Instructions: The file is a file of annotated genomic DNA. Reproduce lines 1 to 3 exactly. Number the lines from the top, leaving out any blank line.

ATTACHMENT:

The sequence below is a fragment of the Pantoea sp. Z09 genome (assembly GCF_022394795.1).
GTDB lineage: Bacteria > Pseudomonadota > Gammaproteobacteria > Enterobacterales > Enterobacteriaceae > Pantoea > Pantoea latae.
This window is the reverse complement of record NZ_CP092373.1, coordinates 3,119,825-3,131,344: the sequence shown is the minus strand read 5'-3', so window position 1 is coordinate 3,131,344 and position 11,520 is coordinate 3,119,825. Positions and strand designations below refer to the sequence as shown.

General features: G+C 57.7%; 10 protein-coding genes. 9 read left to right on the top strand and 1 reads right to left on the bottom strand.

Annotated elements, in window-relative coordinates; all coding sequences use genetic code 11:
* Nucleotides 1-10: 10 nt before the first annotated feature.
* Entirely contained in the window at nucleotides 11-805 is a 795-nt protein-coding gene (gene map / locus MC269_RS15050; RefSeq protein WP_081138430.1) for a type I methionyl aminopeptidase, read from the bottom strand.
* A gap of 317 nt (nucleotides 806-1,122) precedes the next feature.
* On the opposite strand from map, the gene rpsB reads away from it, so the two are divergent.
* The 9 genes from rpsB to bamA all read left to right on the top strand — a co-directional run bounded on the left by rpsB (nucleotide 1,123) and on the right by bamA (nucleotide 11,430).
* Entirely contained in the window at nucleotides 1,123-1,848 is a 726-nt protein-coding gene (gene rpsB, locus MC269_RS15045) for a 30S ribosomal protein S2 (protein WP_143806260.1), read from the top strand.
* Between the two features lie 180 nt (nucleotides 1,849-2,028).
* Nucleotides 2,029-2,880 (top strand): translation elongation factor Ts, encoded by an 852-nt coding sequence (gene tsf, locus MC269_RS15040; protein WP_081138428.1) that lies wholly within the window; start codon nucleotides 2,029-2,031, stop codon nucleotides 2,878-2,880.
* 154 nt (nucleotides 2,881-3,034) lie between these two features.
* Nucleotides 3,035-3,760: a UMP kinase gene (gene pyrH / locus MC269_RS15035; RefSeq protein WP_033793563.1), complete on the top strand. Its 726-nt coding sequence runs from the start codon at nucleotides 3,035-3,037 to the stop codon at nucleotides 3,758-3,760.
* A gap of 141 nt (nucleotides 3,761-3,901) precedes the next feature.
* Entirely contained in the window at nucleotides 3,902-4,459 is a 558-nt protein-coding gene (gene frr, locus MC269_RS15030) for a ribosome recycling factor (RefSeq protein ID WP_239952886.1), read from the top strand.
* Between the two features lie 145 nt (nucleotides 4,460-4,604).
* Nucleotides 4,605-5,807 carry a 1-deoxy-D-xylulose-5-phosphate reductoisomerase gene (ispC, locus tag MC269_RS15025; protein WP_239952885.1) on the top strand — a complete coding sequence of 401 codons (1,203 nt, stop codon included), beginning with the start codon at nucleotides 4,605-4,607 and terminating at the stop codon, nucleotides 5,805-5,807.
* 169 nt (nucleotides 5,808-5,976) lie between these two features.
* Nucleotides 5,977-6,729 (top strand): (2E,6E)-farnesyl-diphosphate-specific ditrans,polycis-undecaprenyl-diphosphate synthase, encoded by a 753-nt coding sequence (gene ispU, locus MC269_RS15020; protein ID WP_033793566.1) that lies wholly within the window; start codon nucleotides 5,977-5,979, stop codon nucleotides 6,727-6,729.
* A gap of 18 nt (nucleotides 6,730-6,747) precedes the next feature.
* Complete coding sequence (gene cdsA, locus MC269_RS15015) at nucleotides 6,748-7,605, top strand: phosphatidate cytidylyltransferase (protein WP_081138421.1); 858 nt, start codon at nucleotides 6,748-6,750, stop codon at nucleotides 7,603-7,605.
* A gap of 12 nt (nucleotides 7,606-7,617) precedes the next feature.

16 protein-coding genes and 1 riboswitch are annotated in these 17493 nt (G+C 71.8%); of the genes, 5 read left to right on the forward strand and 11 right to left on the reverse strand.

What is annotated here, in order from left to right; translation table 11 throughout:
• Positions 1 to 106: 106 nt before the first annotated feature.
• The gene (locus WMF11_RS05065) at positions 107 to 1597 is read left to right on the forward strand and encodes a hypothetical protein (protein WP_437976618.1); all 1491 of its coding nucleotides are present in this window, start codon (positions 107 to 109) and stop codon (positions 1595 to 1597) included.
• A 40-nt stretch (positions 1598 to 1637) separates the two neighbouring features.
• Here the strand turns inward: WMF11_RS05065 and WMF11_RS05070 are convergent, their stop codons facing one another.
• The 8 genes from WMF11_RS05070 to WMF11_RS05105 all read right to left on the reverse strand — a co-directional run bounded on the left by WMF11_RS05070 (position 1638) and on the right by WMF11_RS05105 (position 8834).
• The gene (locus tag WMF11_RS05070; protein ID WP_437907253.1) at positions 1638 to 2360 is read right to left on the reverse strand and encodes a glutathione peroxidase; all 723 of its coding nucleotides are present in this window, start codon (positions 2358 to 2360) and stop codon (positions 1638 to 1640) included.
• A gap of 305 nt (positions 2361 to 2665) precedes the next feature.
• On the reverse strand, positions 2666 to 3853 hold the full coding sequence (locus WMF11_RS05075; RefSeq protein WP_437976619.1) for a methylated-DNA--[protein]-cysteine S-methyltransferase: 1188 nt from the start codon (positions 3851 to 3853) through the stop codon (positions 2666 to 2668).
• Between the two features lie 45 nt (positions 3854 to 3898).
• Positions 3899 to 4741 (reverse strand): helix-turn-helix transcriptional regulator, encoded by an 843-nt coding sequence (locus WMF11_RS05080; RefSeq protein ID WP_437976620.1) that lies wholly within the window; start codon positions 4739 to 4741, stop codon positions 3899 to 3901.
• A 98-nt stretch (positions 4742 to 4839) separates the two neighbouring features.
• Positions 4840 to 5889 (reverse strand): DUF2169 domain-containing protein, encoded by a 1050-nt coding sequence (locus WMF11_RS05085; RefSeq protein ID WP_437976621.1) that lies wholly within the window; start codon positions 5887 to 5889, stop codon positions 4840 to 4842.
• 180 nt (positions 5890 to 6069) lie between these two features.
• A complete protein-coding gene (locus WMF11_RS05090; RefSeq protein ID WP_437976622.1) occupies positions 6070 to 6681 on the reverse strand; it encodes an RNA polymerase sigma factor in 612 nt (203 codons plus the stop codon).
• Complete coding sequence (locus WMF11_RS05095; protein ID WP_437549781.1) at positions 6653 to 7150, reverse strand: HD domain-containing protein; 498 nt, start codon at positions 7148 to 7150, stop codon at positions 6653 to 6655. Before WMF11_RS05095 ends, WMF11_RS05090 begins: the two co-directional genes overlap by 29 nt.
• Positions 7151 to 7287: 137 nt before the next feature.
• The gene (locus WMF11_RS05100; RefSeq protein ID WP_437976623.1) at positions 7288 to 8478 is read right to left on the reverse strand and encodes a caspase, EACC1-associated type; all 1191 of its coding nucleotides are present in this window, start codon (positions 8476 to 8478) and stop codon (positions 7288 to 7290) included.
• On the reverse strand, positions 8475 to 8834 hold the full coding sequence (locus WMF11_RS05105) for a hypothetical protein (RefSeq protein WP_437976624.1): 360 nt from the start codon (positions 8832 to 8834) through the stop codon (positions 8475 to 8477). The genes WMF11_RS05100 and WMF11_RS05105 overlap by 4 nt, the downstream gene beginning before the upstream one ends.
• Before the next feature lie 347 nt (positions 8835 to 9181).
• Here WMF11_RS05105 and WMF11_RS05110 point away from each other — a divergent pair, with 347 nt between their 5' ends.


The sequence below is a fragment of the Pantoea sp. Z09 genome (assembly GCF_022394795.1).
GTDB lineage: Bacteria > Pseudomonadota > Gammaproteobacteria > Enterobacterales > Enterobacteriaceae > Pantoea > Pantoea latae.
This window is the reverse complement of record NZ_CP092373.1, coordinates 3,119,825-3,131,344: the sequence shown is the minus strand read 5'-3', so window position 1 is coordinate 3,131,344 and position 11,520 is coordinate 3,119,825. Positions and strand designations below refer to the sequence as shown.